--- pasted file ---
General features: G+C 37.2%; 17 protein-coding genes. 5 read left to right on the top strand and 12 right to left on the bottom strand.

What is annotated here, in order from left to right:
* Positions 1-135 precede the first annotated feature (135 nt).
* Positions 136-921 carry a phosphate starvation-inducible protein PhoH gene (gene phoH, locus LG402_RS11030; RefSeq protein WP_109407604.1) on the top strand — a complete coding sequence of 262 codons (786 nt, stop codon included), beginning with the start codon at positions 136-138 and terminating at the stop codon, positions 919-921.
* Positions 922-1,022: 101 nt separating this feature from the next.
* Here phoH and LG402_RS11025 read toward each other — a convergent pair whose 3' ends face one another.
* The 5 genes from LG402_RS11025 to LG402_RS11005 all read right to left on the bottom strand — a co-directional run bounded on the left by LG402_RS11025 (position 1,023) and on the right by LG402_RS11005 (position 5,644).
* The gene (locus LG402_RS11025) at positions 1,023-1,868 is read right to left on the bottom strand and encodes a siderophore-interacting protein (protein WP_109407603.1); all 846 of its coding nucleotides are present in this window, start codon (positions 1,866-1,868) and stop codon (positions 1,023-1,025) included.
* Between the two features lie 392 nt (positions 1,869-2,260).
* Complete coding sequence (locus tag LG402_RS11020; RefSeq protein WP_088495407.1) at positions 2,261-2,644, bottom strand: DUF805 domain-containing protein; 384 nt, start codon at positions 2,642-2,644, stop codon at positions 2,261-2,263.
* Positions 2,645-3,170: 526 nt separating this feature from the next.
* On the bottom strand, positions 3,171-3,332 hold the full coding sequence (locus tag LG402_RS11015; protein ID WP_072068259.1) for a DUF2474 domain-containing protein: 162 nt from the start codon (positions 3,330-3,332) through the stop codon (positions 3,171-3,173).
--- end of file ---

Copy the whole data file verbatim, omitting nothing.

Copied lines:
General features: G+C 37.2%; 17 protein-coding genes. 5 read left to right on the top strand and 12 right to left on the bottom strand.

What is annotated here, in order from left to right:
* Positions 1-135 precede the first annotated feature (135 nt).
* Positions 136-921 carry a phosphate starvation-inducible protein PhoH gene (gene phoH, locus LG402_RS11030; RefSeq protein WP_109407604.1) on the top strand — a complete coding sequence of 262 codons (786 nt, stop codon included), beginning with the start codon at positions 136-138 and terminating at the stop codon, positions 919-921.
* Positions 922-1,022: 101 nt separating this feature from the next.
* Here phoH and LG402_RS11025 read toward each other — a convergent pair whose 3' ends face one another.
* The 5 genes from LG402_RS11025 to LG402_RS11005 all read right to left on the bottom strand — a co-directional run bounded on the left by LG402_RS11025 (position 1,023) and on the right by LG402_RS11005 (position 5,644).
* The gene (locus LG402_RS11025) at positions 1,023-1,868 is read right to left on the bottom strand and encodes a siderophore-interacting protein (protein WP_109407603.1); all 846 of its coding nucleotides are present in this window, start codon (positions 1,866-1,868) and stop codon (positions 1,023-1,025) included.
* Between the two features lie 392 nt (positions 1,869-2,260).
* Complete coding sequence (locus tag LG402_RS11020; RefSeq protein WP_088495407.1) at positions 2,261-2,644, bottom strand: DUF805 domain-containing protein; 384 nt, start codon at positions 2,642-2,644, stop codon at positions 2,261-2,263.
* Positions 2,645-3,170: 526 nt separating this feature from the next.
* On the bottom strand, positions 3,171-3,332 hold the full coding sequence (locus tag LG402_RS11015; protein ID WP_072068259.1) for a DUF2474 domain-containing protein: 162 nt from the start codon (positions 3,330-3,332) through the stop codon (positions 3,171-3,173).